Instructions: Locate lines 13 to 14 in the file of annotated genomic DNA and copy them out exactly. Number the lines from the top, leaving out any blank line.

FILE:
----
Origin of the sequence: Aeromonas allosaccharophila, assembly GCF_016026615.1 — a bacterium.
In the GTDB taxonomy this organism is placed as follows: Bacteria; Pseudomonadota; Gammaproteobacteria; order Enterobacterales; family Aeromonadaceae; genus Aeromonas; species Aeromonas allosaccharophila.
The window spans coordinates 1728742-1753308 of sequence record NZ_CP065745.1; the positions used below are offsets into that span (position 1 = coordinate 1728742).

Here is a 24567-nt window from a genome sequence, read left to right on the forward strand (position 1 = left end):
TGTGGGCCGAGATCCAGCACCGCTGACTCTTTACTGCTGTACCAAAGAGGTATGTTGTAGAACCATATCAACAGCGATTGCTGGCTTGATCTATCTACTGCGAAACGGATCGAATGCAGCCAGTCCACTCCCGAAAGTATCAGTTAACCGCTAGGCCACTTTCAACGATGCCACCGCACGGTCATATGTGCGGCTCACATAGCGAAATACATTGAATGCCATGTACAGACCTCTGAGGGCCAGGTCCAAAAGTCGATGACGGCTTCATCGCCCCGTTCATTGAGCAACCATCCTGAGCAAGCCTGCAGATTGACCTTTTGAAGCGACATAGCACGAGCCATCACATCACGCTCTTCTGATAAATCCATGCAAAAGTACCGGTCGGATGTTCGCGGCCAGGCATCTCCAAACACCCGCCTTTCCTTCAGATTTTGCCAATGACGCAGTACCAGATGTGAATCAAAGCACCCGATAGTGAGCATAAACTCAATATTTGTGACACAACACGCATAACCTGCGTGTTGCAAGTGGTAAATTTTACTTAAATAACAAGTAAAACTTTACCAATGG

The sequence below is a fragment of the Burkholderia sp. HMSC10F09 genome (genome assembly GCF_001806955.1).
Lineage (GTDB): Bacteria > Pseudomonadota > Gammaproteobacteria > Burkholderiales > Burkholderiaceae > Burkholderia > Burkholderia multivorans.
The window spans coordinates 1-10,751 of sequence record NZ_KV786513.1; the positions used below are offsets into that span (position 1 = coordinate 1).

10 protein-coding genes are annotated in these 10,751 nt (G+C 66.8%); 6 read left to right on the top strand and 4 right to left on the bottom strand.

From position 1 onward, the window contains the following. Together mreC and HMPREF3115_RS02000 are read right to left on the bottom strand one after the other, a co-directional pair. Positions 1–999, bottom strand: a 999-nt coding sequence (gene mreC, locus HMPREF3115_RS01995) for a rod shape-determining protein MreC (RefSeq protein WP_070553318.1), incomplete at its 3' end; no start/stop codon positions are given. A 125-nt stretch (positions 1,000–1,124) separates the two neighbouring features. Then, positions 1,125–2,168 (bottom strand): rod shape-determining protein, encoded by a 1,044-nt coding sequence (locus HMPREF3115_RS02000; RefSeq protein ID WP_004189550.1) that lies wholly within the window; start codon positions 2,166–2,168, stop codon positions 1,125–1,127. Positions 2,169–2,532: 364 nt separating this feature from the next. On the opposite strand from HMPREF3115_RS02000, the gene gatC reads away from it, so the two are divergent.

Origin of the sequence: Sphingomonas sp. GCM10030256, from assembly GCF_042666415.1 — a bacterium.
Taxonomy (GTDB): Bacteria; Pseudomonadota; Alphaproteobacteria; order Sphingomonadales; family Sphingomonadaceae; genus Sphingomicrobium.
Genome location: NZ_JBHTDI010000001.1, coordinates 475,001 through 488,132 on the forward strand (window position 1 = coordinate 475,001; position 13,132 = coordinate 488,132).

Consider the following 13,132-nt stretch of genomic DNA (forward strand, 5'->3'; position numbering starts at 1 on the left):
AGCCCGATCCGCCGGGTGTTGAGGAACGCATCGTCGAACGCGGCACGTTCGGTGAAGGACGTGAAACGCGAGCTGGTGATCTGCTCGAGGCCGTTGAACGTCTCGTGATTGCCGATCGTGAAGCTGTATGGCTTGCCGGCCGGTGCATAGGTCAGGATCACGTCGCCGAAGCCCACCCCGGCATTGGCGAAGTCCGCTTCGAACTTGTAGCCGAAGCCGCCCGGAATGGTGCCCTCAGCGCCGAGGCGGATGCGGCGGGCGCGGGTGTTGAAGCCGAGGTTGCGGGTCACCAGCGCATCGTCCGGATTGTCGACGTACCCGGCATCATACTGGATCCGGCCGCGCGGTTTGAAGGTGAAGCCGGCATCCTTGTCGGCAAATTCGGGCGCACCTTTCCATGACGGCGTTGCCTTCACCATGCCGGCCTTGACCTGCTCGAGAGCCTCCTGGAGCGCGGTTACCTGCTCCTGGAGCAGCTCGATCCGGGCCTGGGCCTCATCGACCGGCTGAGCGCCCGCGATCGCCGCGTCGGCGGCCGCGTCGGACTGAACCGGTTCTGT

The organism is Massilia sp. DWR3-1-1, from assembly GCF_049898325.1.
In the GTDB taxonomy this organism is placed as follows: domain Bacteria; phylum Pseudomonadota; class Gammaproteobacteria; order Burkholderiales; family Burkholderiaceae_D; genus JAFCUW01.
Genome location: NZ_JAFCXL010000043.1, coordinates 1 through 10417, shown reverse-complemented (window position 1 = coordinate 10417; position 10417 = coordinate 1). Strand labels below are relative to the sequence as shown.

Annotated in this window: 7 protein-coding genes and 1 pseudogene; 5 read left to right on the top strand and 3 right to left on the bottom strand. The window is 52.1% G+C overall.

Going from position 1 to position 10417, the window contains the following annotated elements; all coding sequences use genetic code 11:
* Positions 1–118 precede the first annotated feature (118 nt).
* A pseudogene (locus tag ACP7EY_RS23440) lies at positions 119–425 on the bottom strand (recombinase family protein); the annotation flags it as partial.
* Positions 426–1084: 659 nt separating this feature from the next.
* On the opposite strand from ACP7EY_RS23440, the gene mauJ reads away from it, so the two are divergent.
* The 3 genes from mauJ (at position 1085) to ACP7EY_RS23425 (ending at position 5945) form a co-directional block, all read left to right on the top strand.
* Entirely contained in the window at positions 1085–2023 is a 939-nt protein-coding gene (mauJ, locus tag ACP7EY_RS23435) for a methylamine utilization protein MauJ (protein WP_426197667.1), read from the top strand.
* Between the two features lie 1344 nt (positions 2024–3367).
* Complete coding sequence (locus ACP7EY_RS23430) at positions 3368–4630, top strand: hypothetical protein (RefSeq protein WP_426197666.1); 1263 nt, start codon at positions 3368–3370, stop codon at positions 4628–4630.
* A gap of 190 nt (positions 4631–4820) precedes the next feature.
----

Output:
Genome location: NZ_JBHTDI010000001.1, coordinates 475,001 through 488,132 on the forward strand (window position 1 = coordinate 475,001; position 13,132 = coordinate 488,132).

Consider the following 13,132-nt stretch of genomic DNA (forward strand, 5'->3'; position numbering starts at 1 on the left):